The biggest challenge was the Nader factor.  After Labor Day, Nader consistently polled strongly, sometimes reaching 10 percent.  "We knew that we couldn't win if that happened," said one Democratic operative.  Thus, the campaign's message in mail and other media was "designed to give people pause" about what a Bush presidency could mean.  (Nader supporters referred to this as "the fear campaign.")  On television, groups such as NARAL and PFAW, and on the opposite side, the Republican Leadership Coalition, joined in the fray.

As it was Nader only barely exceeded 5 percent, and Gore eked out a win.  Portland suburbs helped Gore carry the day.

Several controversial ballot measures put on the ballot by conservative interest groups likely proved beneficial to Gore.  Measure 9 ("Prohibits Public School Instruction Encouraging, Promoting, Sanctioning Homosexual, Bisexual Behaviors") and Measure 93 ("Amends Constitution: Voters Must Approve Most Taxes, Fees; Requires Certain Approval Percentage") were both defeated.  Labor and its allies successfully mobilized against Measure 92 ("Prohibits Payroll Deductions For Political Purposes Without Specific Written Authorization"), a "paycheck protection" initiative.

The Nader campaign in Oregon was run largely independently of  the national campaign, and it was quite decentralized.  The Pacific Greens nominated Nader in January, before he even announced.  In Spring 2000, they opened an office in Portland.  Eventually, three separate independent committees were set up, raised and spent their own money and produced their own materials.  Surprisingly, Ralph Nader only visited the state once in the fall, actually in late summer (he also visited on May 25).  On Aug. 25, Nader held a rally/fundraiser with Winona LaDuke (minimum donation of $7) at Memorial Coliseum in Portland; the event drew 10,571 people, his largest crowd to date in the campaign.

This was the first "super rally" of the fall campaign, and according to Pacific Green Party co-chair Xander Patterson, it was very difficult to persuade Nader and the campaign to do it; they saw it as being a big risk because the might not be able to fill the arena.  Some of the key people in organizing the event were Laird Hastay, who came up with the idea, Greg Kafoury, a prominent Portland trial attorney who managed to convince Nader to go ahead with the rally, Kafoury's partner Mark McDougal, and volunteer Jason Morgan.  By any measure the rally was a success; it showcased Nader and local candidates, generated excitement and brought in money.  Thereafter, Nader replicated what came to be called super rallies in perhaps a dozen other states, with organizational help from these Oregonians.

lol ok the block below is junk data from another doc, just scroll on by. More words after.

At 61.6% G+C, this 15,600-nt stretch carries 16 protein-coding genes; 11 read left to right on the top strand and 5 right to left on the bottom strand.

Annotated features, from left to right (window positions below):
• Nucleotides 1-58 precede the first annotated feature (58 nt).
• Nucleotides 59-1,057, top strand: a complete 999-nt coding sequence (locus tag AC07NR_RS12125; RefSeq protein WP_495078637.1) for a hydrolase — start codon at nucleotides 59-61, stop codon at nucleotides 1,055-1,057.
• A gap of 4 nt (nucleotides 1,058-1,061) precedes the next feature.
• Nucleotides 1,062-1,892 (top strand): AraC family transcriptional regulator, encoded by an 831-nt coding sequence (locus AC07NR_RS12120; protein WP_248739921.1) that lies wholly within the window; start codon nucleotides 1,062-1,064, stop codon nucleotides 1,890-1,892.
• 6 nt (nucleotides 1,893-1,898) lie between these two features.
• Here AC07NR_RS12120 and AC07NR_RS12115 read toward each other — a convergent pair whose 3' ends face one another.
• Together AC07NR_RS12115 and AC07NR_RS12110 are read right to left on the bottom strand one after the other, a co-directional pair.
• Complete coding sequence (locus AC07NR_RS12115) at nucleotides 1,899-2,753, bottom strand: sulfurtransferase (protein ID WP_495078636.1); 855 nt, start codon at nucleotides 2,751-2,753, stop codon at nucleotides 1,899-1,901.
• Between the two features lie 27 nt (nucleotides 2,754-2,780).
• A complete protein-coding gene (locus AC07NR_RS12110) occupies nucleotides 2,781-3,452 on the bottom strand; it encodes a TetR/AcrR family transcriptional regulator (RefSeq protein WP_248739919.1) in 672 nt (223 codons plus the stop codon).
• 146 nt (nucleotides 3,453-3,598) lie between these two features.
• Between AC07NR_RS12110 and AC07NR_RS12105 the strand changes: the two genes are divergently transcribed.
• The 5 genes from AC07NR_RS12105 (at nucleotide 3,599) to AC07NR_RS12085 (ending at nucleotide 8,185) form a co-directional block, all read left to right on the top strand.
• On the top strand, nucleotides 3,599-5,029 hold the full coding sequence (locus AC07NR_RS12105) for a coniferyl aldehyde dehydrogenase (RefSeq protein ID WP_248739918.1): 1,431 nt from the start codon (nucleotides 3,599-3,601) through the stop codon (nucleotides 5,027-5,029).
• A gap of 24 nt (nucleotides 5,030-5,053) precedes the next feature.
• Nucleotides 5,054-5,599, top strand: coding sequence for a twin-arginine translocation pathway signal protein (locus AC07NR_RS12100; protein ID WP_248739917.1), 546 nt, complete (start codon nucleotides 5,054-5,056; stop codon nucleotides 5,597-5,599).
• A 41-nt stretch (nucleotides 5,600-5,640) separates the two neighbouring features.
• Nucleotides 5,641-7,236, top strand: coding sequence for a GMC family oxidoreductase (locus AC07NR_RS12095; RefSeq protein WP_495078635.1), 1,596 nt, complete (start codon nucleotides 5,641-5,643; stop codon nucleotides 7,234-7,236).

The day after the rally, on Aug. 26, LaDuke, who was raised in Ashland and graduated from Ashland High School in 1976, made a homecoming visit; she spoke to Native American youth at Southern Oregon University, went to Medford, visited downtown and in the evening was the guest of honor at “Leadership to the Seventh Generation: A Hometown Tribute to Winona LaDuke” at Ashland High School.

A Decentralized Effort
After this visit, the campaign was left to the locals.  Whenever Bush or Gore visited, Nader forces showed up.  In the cities they went door to door.  Late in the campaign, the Portland committee, Victory 2000 PAC, even spent about $10,500 to run a TV commercial, mostly on cable.  There were nine campaign offices in the state (seven full-fledged).  All told Pacific Greens spent about $150,000 on campaigns during 2000; the three Nader committees spent $90,000 and the party $56,000; by contrast in 1996 the Oregon Nader campaign raised about $18,000.
Three Committees:
Victory 2000 PAC   111 S.W. Naito Parkway (S.W. Front Avenue), Portland   opened in Spring 2000
Southern Oregon Victory 2000 PAC    Old Ashland Armory - Suite 206, Talent
Lane Victory 2000 PAC    228 East 11th, Eugene   opened in August 2000